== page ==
A panel of authors led by the august Lee Martindale showered writers with splendid advice in the Saturday afternoon Writers Track panel in the Hyatt on creating plots. Describing herself as a “short-story slinger,” Martindale invited the team of authors to suggest ways to capture sometimes elusive plot ideas.
Melissa F. Olson replied that when she gets even a small piece of an idea, she immediately writes it down. Agreeing, Anthony Francis said that he keeps three different notebooks for just that purpose. Confronted frequently with ideas late at night, Janny Wurts learned to write legibly in the dark.
Richard Kadrey said that he also writes in dark, but with somewhat inconsistent results. Once, he woke in the night with what he was certain was a brilliant idea. In the morning, he read his note: “Jelly doughnuts.”
As a result of frequent requests for writing implements while bathing, Laura Anne Gilman related how her roommate put up a whiteboard in the shower. She also carries a journal, adding that, as a reminder, she always includes in her notes the emotion involved when she got the idea.
When plotting, Wurts said she always considers what is at stake for the character in that moment. Approaching from a different perspective, Gilman said that if something angers her or gives her feels, she must work it out. She does not know what is at stake for her characters when she begins to plot. Rather, she needs to know her characters first and only later finds out what is at stake. Only after she gets the emotive context down and discovers where the characters are on their journey, she can push forward.
Kadrey remarked that he experiences ideas in bursts of images. He often gets the beginning and end of a novel in coded messages, but those may change after he drives forward until he gets to an interesting place.
After two books, Olson thought that she would have established a procedure but said that there is no pattern to getting a book out. She said that she always schedules a research trip for each book, which she finds hugely helpful. She mentioned a setting at an area known as Sunken City in Los Angeles as especially fascinating.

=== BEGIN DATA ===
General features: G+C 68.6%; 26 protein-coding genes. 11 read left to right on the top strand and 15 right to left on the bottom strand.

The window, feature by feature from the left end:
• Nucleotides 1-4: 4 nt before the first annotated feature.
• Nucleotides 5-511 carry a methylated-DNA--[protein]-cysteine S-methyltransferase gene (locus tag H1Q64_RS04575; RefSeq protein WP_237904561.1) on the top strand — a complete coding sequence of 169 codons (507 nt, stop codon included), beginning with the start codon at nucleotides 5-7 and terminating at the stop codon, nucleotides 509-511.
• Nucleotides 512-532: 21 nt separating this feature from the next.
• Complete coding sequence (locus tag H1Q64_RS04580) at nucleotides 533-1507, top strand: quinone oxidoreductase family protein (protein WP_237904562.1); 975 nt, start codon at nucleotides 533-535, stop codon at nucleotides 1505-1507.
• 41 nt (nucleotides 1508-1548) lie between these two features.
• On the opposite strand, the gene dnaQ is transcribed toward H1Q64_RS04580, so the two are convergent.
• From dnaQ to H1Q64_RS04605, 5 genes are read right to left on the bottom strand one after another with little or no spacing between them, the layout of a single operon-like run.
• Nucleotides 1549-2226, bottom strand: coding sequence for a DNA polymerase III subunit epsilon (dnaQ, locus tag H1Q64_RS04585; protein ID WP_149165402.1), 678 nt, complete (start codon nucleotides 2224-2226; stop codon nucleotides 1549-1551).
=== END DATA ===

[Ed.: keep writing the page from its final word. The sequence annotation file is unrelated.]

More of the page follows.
In considering any plotting differences between short- and long-term fiction, Wurts noted that there is a radical difference in the time invested in a novel versus a short story. If you don’t want to invest the time needed for a novel, you can try putting three things in a box and make a story from the intersection. Gilman views her brain as a storehouse, where ideas clatter, crash, and shake, creating a story. Francis also takes road trips as part of his work on each novel.
Francis said that he takes novel threads and ties them together, but in a short story, there is not enough room to tie together novelistic threads.
Although Kadrey does a lot of plotting, he said that he owes no loyalty to his plot outlines and will frequently go through as many as eight outlines before he finishes. He sees short stories as a great place to let your instincts run wild.
Wurts agreed and said that you should let your intuition guide you. Kadrey added that writing is like driving at night. You only can see what is in front of you. Kadrey also mentioned Raymond Chandler’s ten rules for writing a detective story as a good guide for plot considerations.
Gilman said that even a pantser (someone who writes, figuratively, from the seat of their pants) can plan. Different outline methods tried by Francis included the snowflake method and related hierarchical outlines. Olson recommended determining plot points in advance and James Scott Bell’s book on writing from the middle to help determine what you should include. Francis and Martindale both suggested developing synopses as an aid in evaluating book plots.
The panel closed with questions. One fan praised the panel as inspiring, “like setting my soul on fire.”